A Better Government is Possible: Women Leading the Way in Left Electoral Success

From the March 2014 PNL #832

by Ursula Rozum

As the planet burns, inequality accelerates and political elites slash public budgets, it should be no surprise that new political forces are emerging to challenge the status quo and provide solutions to today’s largest crises. Activists often disagree on whether participating in elections is a worthy use of our limited resources and energy.  Regardless of your attitude towards elections, the recent, high profile electoral success of women who clearly identify with the political left can give us  hope that a different kind of politics is possible.

Kshama Sawant, running on a platform that
includes a $15/hour minimum wage, is the first
openly socialist candidate to win a seat on the
Seattle City Council in 97 years. Image:

Camila Vallejo and Karol Cariola: Young Communists Rock Chile’s Elections

In November 2013, Camila Vallejo, one of the most recognizable faces of Chile’s 2011 student uprising, was elected to the Chilean Congress alongside three other former university leaders. The 25-year-old member of Chile’s Communist Party ran and won alongside fellow Young Communist Karol Cariola. Cariola, a midwife by trade, was also a former student leader. Both women ran on a platform seeking free and improved education in a country plagued with severe income inequality. Both criticize the economic model imposed on Chile during the Pinochet dictatorship that treats education as a commodity which, according to Vallejo, “immediately distorts the principal objective, which is to educate not earn profits.” The strategy to reach political power through elections by these high profile members of the Communist Youth and former leaders of the student mobilizations has been bitterly questioned by some student factions who consider it a betrayal of the student movement. However, Cariola and Vallejo maintain that the election of student leaders to Congress “will not only demonstrate that social movements can and should have their own representatives in congress, but also make it possible ...to build political spaces that allow us to make the structural changes our society demands.” Karol Cariola and Camila Vallejo will take their seats in Congress in March 2014. Their agenda includes replacing Chile’s current Constitution, which was adopted during the Pinochet dictatorship, and increasing corporate taxes in order to provide fully-funded public education to all Chilean students.

Kshama Sawant: A Socialist Wins in Seattle

Kshama Sawant of the Socialist Alternative party is the first openly socialist candidate to win a seat on the Seattle City Council in 97 years. In November 2013, she unseated a four-term incumbent Democrat. Sawant ran on a platform that includes a $15 per hour minimum wage, expanded public transportation, and increased funding for public housing.  As a city councilor, she pledges to use her position to unite and give political voice to the struggles of low-paid workers, youth, people of color, and all those who are shut out by the political machine run on behalf of a wealthy elite. The previous year, Sawant gained recognition in a State Assembly race, building momentum for the seriously well-organized 2013 City Council campaign. For her campaign, Socialist Alternative raised $141,000, over half of what their opponent raised. Donations came from 1,400 donors with a median donation of only $40.00. The campaign inspired 450 volunteers and earned around 150 media articles. Sawant’s campaign demonstrated that with an articulate spokesperson and a disciplined organizing strategy, activists can achieve victories that break the two-party chokehold on US politics.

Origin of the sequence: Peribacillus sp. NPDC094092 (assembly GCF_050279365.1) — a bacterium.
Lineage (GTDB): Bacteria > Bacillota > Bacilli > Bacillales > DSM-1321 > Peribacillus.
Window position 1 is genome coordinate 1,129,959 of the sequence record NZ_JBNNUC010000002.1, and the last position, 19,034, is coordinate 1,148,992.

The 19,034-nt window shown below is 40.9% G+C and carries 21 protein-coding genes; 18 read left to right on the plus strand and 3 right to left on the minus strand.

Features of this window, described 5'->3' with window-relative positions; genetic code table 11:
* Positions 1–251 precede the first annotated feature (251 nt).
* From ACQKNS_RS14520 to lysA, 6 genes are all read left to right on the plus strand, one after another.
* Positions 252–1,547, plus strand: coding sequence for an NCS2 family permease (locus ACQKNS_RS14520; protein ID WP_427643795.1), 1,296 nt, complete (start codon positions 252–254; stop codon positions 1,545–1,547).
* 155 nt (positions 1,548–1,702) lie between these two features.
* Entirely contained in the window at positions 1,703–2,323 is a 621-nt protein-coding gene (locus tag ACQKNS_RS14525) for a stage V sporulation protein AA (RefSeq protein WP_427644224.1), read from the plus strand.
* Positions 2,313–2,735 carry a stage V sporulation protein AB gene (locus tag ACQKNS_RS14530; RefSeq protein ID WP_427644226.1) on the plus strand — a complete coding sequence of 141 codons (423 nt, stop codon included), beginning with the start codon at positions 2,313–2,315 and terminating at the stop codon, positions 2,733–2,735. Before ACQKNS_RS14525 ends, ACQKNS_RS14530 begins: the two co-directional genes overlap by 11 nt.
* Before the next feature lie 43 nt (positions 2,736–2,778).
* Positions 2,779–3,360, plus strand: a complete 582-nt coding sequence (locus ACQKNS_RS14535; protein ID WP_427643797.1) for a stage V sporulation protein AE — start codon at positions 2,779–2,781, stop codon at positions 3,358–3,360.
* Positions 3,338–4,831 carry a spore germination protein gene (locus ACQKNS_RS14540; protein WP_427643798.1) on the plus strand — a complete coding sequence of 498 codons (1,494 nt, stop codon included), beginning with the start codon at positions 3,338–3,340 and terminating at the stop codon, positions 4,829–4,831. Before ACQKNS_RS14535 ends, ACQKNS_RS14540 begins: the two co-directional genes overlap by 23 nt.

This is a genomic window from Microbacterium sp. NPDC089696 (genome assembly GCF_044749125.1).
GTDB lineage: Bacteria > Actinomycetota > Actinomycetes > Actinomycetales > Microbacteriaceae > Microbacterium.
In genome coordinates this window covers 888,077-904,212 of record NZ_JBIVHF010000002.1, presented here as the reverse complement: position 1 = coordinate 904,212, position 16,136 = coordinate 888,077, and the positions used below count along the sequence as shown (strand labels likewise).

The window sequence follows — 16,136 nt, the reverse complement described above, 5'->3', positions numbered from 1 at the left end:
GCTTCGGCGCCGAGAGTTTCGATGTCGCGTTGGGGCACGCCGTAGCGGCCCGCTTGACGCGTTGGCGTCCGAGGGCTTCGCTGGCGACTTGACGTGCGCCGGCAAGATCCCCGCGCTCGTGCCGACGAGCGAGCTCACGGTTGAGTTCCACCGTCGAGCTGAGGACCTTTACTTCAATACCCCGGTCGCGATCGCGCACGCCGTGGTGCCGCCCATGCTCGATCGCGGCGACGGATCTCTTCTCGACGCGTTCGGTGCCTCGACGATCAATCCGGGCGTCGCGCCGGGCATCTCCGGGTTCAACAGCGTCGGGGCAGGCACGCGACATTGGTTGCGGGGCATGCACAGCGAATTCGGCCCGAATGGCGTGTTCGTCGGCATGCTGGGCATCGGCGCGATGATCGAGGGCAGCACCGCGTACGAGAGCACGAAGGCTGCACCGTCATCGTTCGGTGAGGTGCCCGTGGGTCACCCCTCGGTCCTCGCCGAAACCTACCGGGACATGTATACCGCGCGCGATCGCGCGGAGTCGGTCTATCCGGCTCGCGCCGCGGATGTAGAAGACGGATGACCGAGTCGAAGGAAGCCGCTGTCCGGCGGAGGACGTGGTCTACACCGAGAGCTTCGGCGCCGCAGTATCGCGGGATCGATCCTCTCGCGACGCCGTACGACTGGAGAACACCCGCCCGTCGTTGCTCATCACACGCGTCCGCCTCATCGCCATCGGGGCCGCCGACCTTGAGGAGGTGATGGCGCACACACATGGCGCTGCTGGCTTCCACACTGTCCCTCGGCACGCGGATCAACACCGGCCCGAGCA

Gayle McLaughlin: What an Activist Mayor Looks Like

Gayle McLaughlin, the Green Party mayor of Richmond, California, was elected in 2007 and since, has demonstrated what an activist in political office can achieve. Under McLaughlin’s leadership, Richmond has approved a business tax increase and defeated a casino development scheme; opposed Immigration & Customs Enforcement raids in the city and created a municipal ID card to aid the undocumented; sought fair property taxation of the city’s infamous Chevron oil refinery; and sued the giant oil company over the damage done by a huge refinery fire and explosion last year. Most recently, McLaughlin has gained national attention for advancing a plan to use the city’s eminent domain power to acquire troubled loans, so as to stop a new wave of foreclosures. When asked if it helps her to be a member of the Green Party, McLaughlin responds, It’s the independent thinking that makes the difference. One party is moving us into a brick wall at 100 mph. The other is moving us there at 50 mph. We’re still going in the wrong direction.” Like all Green candidates, McLaughlin did not accept any corporate contributions during her campaigns.

What these women have in common is that they have used elections to mount a viable challenge to a political status quo that has for too long neglected the rights of workers, young people, and the poor. They are unapologetic in their fight for the better world that’s possible and the better government that’s necessary.

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Ursula Rozum is on staff at the Peace Council.